Burton boosts Blues claims as Bulldogs bulldoze Dragons after Bird grounded by ankle injury


Matt Burton didn’t quite bash down the State of Origin selection door but he definitely gave his chances a major boost by orchestrating Canterbury’s second-half surge to sink St George Illawarra. 

With the Dragons’ edge defence crumbling after Jack Bird went off with an ankle injury late in the first half, the Dogs ran in seven unanswered tries to register a resounding 44-12 victory on Thursday night at Accor Stadium. 

Bird appeared to have suffered a broken leg as he writhed in agony after tackling Bronson Xerri but club medicos are hopeful he may have only suffered a lesser syndesmosis injury in the only bright spot for the beaten visitors.

Burton scored a try in each half and steered Canterbury towards the weak link in the opposition defensive line after Bird limped off but it remains to be seen whether that will be enough to seal his selection ahead of Jarome Luai and Cody Walker in the race to be the NSW five-eighth alongside Nicho Hynes for Origin I on June 5 at the same venue.

Canterbury’s changes pay off

After narrow defeats to a depleted Penrith side and Canberra, coach Cameron Ciraldo shook up his side with halfback Drew Hutchison paying the price with Toby Sexton called up.

“He’s got all the tools” Knights Immortal Andrew Johns said on Nine commentary in stating his belief that the former Titans playmaker could be a long-term NRL halfback. 

The Sexton-Burton combination seemed to work although the Dogs were a hair off the pace in the opening 40 minutes.

St George Illawarra struck first in the 13th minute via Moses Suli when a Ben Hunt cut-out pass fooled Stephen Crichton. 

“He goes far enough into the line to attract defenders,” Johns gushed, “gives his outside men some time. That was perfect halfback play.”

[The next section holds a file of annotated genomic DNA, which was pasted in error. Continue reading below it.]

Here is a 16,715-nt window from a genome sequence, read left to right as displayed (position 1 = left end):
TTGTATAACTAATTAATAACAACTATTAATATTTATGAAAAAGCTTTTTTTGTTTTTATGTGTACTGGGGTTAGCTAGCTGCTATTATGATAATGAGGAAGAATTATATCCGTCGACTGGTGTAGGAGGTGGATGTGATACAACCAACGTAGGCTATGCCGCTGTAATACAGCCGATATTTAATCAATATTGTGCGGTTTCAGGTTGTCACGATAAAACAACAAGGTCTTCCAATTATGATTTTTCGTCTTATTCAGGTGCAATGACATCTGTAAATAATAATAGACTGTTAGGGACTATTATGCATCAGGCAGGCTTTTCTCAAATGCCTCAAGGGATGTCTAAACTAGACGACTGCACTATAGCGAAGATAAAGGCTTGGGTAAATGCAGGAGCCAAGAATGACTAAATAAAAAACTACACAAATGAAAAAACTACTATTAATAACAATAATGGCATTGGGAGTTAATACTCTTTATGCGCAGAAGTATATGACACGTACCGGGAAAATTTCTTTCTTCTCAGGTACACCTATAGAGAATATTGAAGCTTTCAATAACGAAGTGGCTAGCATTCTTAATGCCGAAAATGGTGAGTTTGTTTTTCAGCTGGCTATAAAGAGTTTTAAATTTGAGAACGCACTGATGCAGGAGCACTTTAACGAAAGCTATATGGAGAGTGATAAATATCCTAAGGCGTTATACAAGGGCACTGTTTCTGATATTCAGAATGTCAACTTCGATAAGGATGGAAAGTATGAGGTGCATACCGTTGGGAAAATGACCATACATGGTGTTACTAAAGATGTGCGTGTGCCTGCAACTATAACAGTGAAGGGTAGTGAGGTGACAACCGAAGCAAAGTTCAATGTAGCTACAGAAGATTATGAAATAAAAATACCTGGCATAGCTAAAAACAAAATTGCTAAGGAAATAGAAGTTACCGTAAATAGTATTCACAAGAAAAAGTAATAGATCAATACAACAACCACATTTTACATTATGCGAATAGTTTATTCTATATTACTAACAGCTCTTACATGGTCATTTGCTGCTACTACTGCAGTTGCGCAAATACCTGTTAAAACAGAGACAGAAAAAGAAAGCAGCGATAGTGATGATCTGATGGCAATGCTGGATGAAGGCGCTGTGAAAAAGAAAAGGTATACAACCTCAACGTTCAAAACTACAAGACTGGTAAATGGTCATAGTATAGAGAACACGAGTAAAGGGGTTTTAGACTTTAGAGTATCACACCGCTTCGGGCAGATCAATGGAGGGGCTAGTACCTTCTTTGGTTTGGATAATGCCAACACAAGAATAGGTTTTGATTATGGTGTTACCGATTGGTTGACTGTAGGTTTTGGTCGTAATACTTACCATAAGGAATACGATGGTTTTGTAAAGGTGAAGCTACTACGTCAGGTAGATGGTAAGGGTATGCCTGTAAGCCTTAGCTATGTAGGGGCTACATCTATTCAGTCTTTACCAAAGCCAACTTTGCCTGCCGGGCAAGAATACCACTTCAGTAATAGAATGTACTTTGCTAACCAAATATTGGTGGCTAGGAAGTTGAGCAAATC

Burton squared the ledger when he won the race to a Sexton grubber before Dragons hooker Jacob Liddle burrowed over from close range for a 12-6 half-time lead. 

Jaeman Salmon fends off Tom Eisenhuth. (Photo by Cameron Spencer/Getty Images)

Bird’s injury looked nasty but while his prognosis turned out to not be as dire as first feared, his absence in the defensive line was a huge problem for the Dragons given they had selected four forwards on the bench, forcing Shane Flanagan to shift Matt Eisenhuth to left centre. 

The Bulldogs ran past Eisenhuth and an equally inept Luciano Leilua for Jaeman Salmon to make it 12-12 early in the second half and were unlucky to concede a penalty which piggybacked Canterbury downfield a short time later when Hunt was ruled to have made a second effort to drag Xerri over the sideline.

“I can’t believe that’s a penalty. That’s a dud call,” Johns fumed.

Canterbury cashed in on the next set when winger Jacob Kiraz sped past Eisenhuth and Leilua’s arm grabs to put Salmon over again. Nobody can accuse that Dog of being weak-gutted. Surely. 

Kiraz crossed for a four-pointer of his own midway just before the hour mark, running through that same right-side channel, to give the Dogs a 24-12 lead and the tiring Dragons were on the ropes.

Second-rower Jacob Preston completed the onslaught down the western edge of the ground as Leilua again snatched at thin air and the contest was over.

When Zac Lomax was marched for a professional foul in a Xerri near-miss for a try, the floodgates opened wider still with Burton and Kiraz grabbing their second and Crichton also cashing in.

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